It is found primarily in the muscles and comprises about 15% of the bodyweight for a human (Williams & Devlin, 1999). Protein is needed to build up and maintain all the cells in the body. It is essential in the actual structures of the body for the formation of muscles, bones, skin and hair (Griffin, 2002) as well as being used to meet energy demands if insufficient amounts of carbohydrates and fats available. The recommended dietary allowance (RDA) for protein is 52-56 g/day for adult males or 46 g/day for adult females or 0.80g. kg-1. day-1 for adult males (DRI, 2002). According to Burke & Deakin (2006) active athletes playing power sports (such as football), those engaged in muscle-development training, and elite endurance athletes, all require approximately 2 grams of protein per day per kilogram of body weight, roughly double that of a sedentary person.
It has also been established that more protein is needed in people who exercise to replace the amino acids metabolized in gluconeogenesis and to cover the demands of muscle repair and hypertrophy (Millward et al, 1994). However conficting literature (Butterfield & Calloway, 1994; Todd et al, 1984; Gontzea, 1975) suggests protein requirements should decrease in individuals who are regularly active as protein metabolism becomes more efficient. Dietary fat is a vital nutrient that should be included in the diet. Not only is fat an important source of energy and energy storage (adipose tissue), it also provides insulation for the body and support and cushioning for the vital organs (Griffin, 2002). Fat is also needed for the carrier of fat-soluble vitamins A, D, E and K and help their absorption. The essential fatty acids that the diet must supply are the omega-6 family (linolenic acid) and the omega-3 family (alpha-linolenic acid).
They are vital for the development of cell membranes and are also involved in the regulation of immune responses and blood clotting (Griffin, 2002) The acceptable macronutrient distribution range (AMDR) for fat is 25 – 35% for 14 – 18-year-old males/females and 20 – 35% for adult males/females (DRI, 2002). Soccer players however have been recommended to consume less than 30% of their total energy needs from fat (Clark, 1994). Just like carbohydrates, body fat stores provide a major source of energy fuel; whereas fat sources (Plasma free fatty acids derived from adipose tissue and intramuscular triglycerides) are relatively plentiful, carbohydrate sources (plasma glucose derived from the liver or dietary carbohydrate intake, and muscle glycogen stores) are limited (Burke et al, 2003).
Vitamins and minerals are found naturally in food and are fundamental in the maintenance of all body functions as well as helping to preserve health and preventing disease. Vitamins do not provide energy, although some are involved in the release of energy from food (Griffin, 2002). The recommended vitamin and mineral intake according to the US DRI (2002) can be seen in appendix 3. For the body to function properly it requires water; the precise amount depends on the level of activity (intensity), temperature, humidity as well as other factors. The recommended intake of water according to DRI (2002) is 3.7 L/day for adult males and 2.3 to 2.7 for adult females. However, Hicks (2005) proposed that 2-2.5 L/day is the minimum to maintain proper hydration. Although this amount doesn’t take into account the environmental temperature or those who perform physical activity.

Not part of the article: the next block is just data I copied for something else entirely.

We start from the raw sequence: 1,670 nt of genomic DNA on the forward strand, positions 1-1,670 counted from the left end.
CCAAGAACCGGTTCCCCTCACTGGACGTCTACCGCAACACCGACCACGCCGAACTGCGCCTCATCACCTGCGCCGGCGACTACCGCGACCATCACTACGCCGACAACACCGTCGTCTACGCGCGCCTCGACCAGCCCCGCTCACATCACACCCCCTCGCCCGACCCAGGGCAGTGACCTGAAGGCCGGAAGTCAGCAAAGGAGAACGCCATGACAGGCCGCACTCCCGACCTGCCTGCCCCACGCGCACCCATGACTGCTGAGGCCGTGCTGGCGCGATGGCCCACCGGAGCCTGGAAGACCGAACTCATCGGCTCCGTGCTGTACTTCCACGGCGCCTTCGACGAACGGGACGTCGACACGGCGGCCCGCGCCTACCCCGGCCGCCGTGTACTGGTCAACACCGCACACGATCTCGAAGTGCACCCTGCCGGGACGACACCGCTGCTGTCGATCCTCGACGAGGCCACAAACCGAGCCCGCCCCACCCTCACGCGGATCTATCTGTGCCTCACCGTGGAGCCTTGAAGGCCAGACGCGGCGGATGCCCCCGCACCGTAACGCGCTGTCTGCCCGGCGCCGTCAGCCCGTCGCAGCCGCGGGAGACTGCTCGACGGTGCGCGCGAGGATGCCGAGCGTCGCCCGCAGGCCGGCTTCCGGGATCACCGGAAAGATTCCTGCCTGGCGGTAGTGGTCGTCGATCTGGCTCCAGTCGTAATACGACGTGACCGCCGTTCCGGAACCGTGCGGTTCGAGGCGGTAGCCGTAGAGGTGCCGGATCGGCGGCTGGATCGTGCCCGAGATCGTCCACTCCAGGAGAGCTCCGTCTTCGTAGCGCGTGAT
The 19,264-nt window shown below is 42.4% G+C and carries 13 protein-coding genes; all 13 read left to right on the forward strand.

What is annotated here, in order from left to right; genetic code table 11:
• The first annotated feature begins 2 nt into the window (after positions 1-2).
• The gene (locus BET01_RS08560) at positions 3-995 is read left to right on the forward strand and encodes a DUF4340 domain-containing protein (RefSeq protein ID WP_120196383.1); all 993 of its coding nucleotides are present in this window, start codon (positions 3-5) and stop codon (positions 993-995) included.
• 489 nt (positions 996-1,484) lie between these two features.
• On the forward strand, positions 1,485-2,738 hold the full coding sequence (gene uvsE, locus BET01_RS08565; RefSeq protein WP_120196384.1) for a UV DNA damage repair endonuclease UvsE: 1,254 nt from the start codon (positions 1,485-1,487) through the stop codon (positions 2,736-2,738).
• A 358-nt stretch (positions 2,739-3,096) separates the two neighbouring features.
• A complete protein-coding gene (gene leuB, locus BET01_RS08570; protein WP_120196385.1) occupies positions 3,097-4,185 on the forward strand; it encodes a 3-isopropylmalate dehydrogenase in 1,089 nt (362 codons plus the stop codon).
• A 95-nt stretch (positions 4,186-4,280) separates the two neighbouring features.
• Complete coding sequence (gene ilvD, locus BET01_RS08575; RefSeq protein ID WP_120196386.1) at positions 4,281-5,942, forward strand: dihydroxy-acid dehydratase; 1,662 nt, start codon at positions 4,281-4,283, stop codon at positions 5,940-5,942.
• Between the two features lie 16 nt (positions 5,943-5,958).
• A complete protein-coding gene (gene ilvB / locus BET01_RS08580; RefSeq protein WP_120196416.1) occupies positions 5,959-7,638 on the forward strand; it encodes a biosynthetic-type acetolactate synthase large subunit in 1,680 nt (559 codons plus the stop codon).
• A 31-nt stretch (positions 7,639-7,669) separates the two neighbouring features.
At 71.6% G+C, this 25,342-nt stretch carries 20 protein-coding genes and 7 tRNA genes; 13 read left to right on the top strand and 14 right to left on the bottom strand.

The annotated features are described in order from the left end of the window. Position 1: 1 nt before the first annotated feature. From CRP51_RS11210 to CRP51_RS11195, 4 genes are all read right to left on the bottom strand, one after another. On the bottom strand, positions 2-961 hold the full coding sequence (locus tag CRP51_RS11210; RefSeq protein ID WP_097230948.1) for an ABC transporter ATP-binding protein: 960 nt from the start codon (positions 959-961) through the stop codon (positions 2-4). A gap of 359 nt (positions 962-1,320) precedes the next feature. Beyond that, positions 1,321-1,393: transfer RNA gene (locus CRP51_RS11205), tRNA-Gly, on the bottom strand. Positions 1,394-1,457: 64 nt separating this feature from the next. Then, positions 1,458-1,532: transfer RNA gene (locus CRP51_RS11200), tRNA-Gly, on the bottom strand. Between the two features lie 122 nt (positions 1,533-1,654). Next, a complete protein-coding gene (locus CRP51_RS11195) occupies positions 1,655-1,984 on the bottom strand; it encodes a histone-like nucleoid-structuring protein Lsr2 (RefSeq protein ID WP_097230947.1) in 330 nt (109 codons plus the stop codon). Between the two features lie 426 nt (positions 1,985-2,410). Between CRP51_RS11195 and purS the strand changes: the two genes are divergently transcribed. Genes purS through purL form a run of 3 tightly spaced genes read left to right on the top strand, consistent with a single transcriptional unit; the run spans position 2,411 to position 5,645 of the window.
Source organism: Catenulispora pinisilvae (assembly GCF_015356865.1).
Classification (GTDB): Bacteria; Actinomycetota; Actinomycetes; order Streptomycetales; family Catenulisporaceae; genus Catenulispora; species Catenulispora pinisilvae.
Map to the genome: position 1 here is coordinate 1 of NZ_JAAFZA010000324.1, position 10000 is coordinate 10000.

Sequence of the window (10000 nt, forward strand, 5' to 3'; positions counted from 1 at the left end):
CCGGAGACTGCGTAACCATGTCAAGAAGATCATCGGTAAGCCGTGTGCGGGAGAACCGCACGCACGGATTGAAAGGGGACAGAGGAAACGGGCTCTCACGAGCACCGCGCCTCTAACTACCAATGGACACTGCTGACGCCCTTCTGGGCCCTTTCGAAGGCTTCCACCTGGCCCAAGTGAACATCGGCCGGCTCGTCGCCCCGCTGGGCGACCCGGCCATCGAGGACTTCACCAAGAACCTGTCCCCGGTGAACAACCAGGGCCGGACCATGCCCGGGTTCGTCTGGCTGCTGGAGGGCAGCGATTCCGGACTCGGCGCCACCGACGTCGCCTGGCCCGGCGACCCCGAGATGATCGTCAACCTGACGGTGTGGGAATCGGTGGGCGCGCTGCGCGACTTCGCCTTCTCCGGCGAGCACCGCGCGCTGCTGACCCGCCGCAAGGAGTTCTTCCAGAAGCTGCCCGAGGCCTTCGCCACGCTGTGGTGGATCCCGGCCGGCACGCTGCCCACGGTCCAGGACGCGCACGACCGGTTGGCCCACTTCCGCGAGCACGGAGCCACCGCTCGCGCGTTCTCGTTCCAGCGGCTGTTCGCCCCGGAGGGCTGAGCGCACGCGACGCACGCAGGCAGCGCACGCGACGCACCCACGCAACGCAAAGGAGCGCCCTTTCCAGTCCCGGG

The sweat loss that accompanies prolonged exercise leads to a loss of electrolytes and water from the body. The importance of fluid intake for hydration offers benefits to performance in a number of sports and exercise activities. Consequently, dehydration not only demonstrates decrement in performance but can also lead to severe health risks associated with substantial fluid loss (Coyle & Hamilton, 1990). Therefore it is detrimental that fluid intake is high for those who regularly participate in physical activity as a loss of 10 -20% total body water could result in serious disability or even death (Adolph et al, 1947).
Potential constraints to the subject meeting the requirements. Due to the subject being a university student, there are many possible constraints to the subject meeting the recommended requirements. Ruiz et al, (2005) established that when people go to university (mainly athletes) or start work, the quality of their diet deteriorates. This could be due not only to a lack of time to eat healthily but finding the unhealthy options readily available and easy to consume. Financial issues play a big part within a student’s life and can be a key constraint to the subject not meeting the requirements. Other potential constraints for students include peers, lack of knowledge on the appropriate foods and the inability to cook healthy meals (Haberman & Luffey, 1998).